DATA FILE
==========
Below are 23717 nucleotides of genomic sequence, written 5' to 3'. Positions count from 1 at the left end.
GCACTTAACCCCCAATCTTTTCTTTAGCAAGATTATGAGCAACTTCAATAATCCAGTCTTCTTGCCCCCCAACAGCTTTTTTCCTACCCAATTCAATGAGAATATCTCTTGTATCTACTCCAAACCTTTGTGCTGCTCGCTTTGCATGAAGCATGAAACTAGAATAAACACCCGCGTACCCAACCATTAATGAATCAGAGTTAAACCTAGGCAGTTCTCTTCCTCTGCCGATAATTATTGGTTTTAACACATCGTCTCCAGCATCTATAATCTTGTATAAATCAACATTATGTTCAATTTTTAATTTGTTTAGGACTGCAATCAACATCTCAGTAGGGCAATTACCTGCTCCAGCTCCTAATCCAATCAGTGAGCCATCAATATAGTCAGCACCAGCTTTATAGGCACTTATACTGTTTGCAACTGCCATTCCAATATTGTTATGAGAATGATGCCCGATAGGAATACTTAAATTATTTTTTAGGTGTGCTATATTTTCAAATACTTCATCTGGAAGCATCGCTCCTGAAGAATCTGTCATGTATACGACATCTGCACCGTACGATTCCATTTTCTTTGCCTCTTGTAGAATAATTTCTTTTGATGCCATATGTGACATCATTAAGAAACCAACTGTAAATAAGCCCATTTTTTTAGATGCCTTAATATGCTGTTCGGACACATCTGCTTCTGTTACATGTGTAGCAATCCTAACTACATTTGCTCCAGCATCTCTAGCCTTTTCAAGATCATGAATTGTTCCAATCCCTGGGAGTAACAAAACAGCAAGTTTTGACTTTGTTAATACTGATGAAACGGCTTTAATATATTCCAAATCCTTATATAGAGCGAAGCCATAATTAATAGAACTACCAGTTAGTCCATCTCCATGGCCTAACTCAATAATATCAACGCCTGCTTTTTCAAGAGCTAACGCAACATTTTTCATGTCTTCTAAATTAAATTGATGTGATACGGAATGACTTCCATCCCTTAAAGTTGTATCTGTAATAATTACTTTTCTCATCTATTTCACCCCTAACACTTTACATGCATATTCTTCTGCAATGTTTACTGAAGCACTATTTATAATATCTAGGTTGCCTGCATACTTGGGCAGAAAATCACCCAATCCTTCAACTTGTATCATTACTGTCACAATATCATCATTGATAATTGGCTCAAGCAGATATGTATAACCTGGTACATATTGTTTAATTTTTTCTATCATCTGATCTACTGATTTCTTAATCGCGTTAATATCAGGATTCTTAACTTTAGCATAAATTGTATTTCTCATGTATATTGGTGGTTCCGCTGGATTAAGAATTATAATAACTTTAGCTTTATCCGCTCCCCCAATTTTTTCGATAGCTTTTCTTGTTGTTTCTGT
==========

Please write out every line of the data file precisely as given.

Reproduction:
Below are 23717 nucleotides of genomic sequence, written 5' to 3'. Positions count from 1 at the left end.
GCACTTAACCCCCAATCTTTTCTTTAGCAAGATTATGAGCAACTTCAATAATCCAGTCTTCTTGCCCCCCAACAGCTTTTTTCCTACCCAATTCAATGAGAATATCTCTTGTATCTACTCCAAACCTTTGTGCTGCTCGCTTTGCATGAAGCATGAAACTAGAATAAACACCCGCGTACCCAACCATTAATGAATCAGAGTTAAACCTAGGCAGTTCTCTTCCTCTGCCGATAATTATTGGTTTTAACACATCGTCTCCAGCATCTATAATCTTGTATAAATCAACATTATGTTCAATTTTTAATTTGTTTAGGACTGCAATCAACATCTCAGTAGGGCAATTACCTGCTCCAGCTCCTAATCCAATCAGTGAGCCATCAATATAGTCAGCACCAGCTTTATAGGCACTTATACTGTTTGCAACTGCCATTCCAATATTGTTATGAGAATGATGCCCGATAGGAATACTTAAATTATTTTTTAGGTGTGCTATATTTTCAAATACTTCATCTGGAAGCATCGCTCCTGAAGAATCTGTCATGTATACGACATCTGCACCGTACGATTCCATTTTCTTTGCCTCTTGTAGAATAATTTCTTTTGATGCCATATGTGACATCATTAAGAAACCAACTGTAAATAAGCCCATTTTTTTAGATGCCTTAATATGCTGTTCGGACACATCTGCTTCTGTTACATGTGTAGCAATCCTAACTACATTTGCTCCAGCATCTCTAGCCTTTTCAAGATCATGAATTGTTCCAATCCCTGGGAGTAACAAAACAGCAAGTTTTGACTTTGTTAATACTGATGAAACGGCTTTAATATATTCCAAATCCTTATATAGAGCGAAGCCATAATTAATAGAACTACCAGTTAGTCCATCTCCATGGCCTAACTCAATAATATCAACGCCTGCTTTTTCAAGAGCTAACGCAACATTTTTCATGTCTTCTAAATTAAATTGATGTGATACGGAATGACTTCCATCCCTTAAAGTTGTATCTGTAATAATTACTTTTCTCATCTATTTCACCCCTAACACTTTACATGCATATTCTTCTGCAATGTTTACTGAAGCACTATTTATAATATCTAGGTTGCCTGCATACTTGGGCAGAAAATCACCCAATCCTTCAACTTGTATCATTACTGTCACAATATCATCATTGATAATTGGCTCAAGCAGATATGTATAACCTGGTACATATTGTTTAATTTTTTCTATCATCTGATCTACTGATTTCTTAATCGCGTTAATATCAGGATTCTTAACTTTAGCATAAATTGTATTTCTCATGTATATTGGTGGTTCCGCTGGATTAAGAATTATAATAACTTTAGCTTTATCCGCTCCCCCAATTTTTTCGATAGCTTTTCTTGTTGTTTCTGT